A petitioner is deemed to have "procedurally defaulted" his claim if he failed to comply with a state procedural rule, or failed to raise the claim at the state level at all. Edwards v. Carpenter, 529 U.S. 446, 451 (2000); Coleman v. Thompson, 501 U.S. 722, 750 (1991). If a petitioner has procedurally defaulted a claim in state court, a federal court will not review the claim unless the petitioner shows "cause and prejudice" for the failure to present the constitutional issue to the state court, or makes a colorable showing of actual innocence. Gray v. Netherland, 518 U.S. 152, 162 (1996); Sawyer v. Whitley, 505 U.S. 333, 337 (1992); Murray v. Carrier, 477 U.S. 478, 485 (1986).

A. Ground One: Speedy Trial

Petitioner, despite being represented by counsel during all phases of his criminal trial, filed numerous ex parte pro se motions and letters with the trial judge. Among these was a Motion to Dismiss the charges against him based upon the State's failure to comply with its speedy trial obligation. According to respondent, the trial court found this motion, as well as his other ex parte pro se motions, to be improperly before the court.[1] A review of the transcript reveals this to be true. Specifically, the court informed petitioner that: (1) ex parte communication was not allowed; (2) the court had called this to petitioner's attention previously in open court, but it nonetheless continued; and (3) the procedure the judge followed with regard to these submissions was to write petitioner and inform him that the court could not take any action on the motions. Trial Transcript, pp. 288-93. The judge then proceeded to add the following:

to the extent that these matters are deemed to be motions and are deemed to be properly presented in court to the point where a trial judge can make a ruling, I am making a ruling at this time on each and every one of the motions or other requests for relief [a]nd my ruling is that all of these motions and other requests for relief are respectfully denied.

Id. at 294.

Where petitioner was represented by counsel, the numerous pro se documents filed with the court in an ex parte fashion were not properly before the court for its consideration. In this way, the trial court rejected the Motion to Dismiss based upon an independent and adequate procedural rule without consideration of the speedy trial issue petitioner presents here. See Coleman v. Thompson, 501 U.S. 722, 731-32 (1991) (precluding federal court review of a claim which was denied in state court based on an independent and adequate state procedural rule). While the criminal trial court also issued an alternate blanket ruling on the merits of petitioner's pro se submissions in the event petitioner's filings might be deemed to be proper, such an alternative ruling does not require this court to ignore the procedural ruling upon which the trial court's decision primarily rested. Harris v. Reed, 489 U.S. 255, 264 n. 10.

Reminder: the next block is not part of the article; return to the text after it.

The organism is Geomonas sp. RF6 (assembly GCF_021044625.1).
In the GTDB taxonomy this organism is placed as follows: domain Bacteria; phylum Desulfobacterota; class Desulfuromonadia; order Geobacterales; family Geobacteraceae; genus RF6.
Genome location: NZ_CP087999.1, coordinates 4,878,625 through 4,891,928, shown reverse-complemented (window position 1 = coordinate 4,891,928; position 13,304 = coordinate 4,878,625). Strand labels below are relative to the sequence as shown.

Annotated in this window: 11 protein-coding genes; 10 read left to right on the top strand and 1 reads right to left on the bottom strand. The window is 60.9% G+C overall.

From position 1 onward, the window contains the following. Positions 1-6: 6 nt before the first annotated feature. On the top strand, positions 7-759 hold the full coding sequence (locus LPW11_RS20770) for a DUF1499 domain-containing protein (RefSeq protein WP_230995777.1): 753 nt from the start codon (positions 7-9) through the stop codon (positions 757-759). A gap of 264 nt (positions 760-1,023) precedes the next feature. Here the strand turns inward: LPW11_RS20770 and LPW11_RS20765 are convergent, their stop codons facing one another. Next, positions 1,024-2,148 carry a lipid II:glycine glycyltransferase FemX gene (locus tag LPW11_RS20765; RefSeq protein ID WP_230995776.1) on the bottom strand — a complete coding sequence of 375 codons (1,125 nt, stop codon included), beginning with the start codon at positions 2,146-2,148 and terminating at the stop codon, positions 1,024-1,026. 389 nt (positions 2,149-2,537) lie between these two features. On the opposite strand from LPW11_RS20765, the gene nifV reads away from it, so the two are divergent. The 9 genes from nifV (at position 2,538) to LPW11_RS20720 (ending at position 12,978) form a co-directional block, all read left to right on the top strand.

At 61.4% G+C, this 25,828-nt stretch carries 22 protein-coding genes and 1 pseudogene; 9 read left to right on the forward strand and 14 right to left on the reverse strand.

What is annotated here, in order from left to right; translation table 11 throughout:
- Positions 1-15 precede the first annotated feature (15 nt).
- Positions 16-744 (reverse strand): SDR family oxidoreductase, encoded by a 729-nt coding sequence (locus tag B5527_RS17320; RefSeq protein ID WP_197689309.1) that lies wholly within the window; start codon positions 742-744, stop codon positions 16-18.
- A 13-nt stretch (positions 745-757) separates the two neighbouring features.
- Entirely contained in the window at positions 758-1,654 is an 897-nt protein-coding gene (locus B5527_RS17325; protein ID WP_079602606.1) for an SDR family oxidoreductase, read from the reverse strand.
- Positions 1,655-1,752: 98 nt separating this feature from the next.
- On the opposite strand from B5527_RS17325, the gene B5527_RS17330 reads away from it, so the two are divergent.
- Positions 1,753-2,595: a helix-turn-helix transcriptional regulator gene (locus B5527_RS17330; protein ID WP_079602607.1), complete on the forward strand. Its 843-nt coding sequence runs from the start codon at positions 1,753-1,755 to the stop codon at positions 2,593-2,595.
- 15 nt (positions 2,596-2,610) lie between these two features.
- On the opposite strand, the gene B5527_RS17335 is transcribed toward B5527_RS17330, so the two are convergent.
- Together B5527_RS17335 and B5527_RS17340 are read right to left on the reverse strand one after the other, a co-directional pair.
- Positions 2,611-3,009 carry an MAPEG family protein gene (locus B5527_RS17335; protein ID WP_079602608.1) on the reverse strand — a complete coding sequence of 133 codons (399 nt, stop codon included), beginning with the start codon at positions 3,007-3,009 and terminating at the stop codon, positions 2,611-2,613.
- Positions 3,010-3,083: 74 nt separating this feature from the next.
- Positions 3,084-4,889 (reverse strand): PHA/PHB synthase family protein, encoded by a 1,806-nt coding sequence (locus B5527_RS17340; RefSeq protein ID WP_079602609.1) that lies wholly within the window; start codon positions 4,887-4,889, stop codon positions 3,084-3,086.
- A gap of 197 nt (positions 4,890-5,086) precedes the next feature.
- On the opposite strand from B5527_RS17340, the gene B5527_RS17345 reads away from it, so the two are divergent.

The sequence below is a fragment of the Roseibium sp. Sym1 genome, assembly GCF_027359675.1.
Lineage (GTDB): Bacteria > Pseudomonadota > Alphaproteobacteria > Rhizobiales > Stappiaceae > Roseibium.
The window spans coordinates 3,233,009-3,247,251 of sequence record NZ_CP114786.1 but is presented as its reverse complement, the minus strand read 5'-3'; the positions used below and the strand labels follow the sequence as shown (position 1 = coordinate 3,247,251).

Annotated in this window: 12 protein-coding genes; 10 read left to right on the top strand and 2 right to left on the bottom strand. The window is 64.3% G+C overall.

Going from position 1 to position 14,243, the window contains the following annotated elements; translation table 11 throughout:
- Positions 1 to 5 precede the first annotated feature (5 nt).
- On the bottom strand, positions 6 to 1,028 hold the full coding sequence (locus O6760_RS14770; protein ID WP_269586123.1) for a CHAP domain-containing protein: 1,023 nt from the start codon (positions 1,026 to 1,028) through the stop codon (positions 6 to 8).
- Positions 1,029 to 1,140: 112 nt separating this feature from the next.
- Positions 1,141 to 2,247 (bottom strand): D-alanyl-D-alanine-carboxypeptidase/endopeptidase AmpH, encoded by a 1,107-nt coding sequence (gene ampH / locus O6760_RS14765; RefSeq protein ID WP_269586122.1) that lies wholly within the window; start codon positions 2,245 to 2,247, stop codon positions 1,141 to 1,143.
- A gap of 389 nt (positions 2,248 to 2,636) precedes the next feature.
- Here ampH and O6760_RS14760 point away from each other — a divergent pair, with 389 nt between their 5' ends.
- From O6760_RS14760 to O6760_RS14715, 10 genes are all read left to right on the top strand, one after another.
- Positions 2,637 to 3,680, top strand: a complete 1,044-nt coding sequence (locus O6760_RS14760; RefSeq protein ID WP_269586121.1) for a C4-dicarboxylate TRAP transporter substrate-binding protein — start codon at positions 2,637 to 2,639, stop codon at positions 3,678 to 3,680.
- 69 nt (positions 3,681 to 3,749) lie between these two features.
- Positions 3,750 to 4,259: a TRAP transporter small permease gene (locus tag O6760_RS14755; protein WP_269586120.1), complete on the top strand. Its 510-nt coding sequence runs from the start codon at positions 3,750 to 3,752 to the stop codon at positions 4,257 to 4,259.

Because petitioner's Motion to Dismiss was not properly before the trial court for its consideration, the speedy trial issue he sought to present on appeal was ineligible for consideration by either the Oregon Court of Appeals or the Oregon Supreme Court. See Ploplys v. Bryson, 188 Or.App. 49, 58, 69 P.3d 1257 (2003) (an issue is only properly preserved at trial where the opposing party has an opportunity to address it); State v. Castrejon, 317 Or. 202, 856 P.2d 616, 622 (1993) (only claims which were properly before the Oregon Court of Appeals are eligible for review by the Oregon Supreme Court). As such, petitioner failed to fairly present his speedy trial claim to the Oregon Supreme Court. Because the time for presenting the claim to Oregon's state courts passed long ago, the claim is procedurally defaulted and petitioner has not excused his default through a showing of cause and prejudice or actual innocence.

B. Ground Four: Ineffective Assistance of Counsel

Respondent asserts that petitioner also failed to fairly present any of his ineffective assistance of counsel claims to the Oregon Supreme Court, leaving those claims procedurally defaulted. A review of the record reveals that petitioner filed a PCR action in Umatilla County raising 16 claims of ineffective assistance of counsel. The Circuit Court dismissed the PCR Petition "for failure to state ultimate facts and failure to satisfy the pleading requirements of ORS 138.580...." Respondent's Exhibit 118, p. 1. When petitioner failed to correct these deficiencies, the Circuit Court dismissed his case with prejudice. Respondent's Exhibit 120.

As noted in the Background of this Opinion, petitioner did not appeal the PCR trial court's decision. As such, there was no way for him to fairly present his claims of ineffective assistance of counsel to the Oregon Supreme Court.[2] Because petitioner may no longer pursue his claims of ineffective assistance of counsel in Oregon's state courts, they are procedurally defaulted and petitioner has not excused this default.

III. Motion to Expand the Record (#55)

Petitioner asks the court to supplement the record with additional documents for the court's consideration which are not contained within the Respondent's Exhibits. In response to the state's argument against expansion of the record, petitioner filed a "Motion to Disallow Respond[e]nt's Request to Not Supply Documents" which the court construes as a Motion to Expand the Record.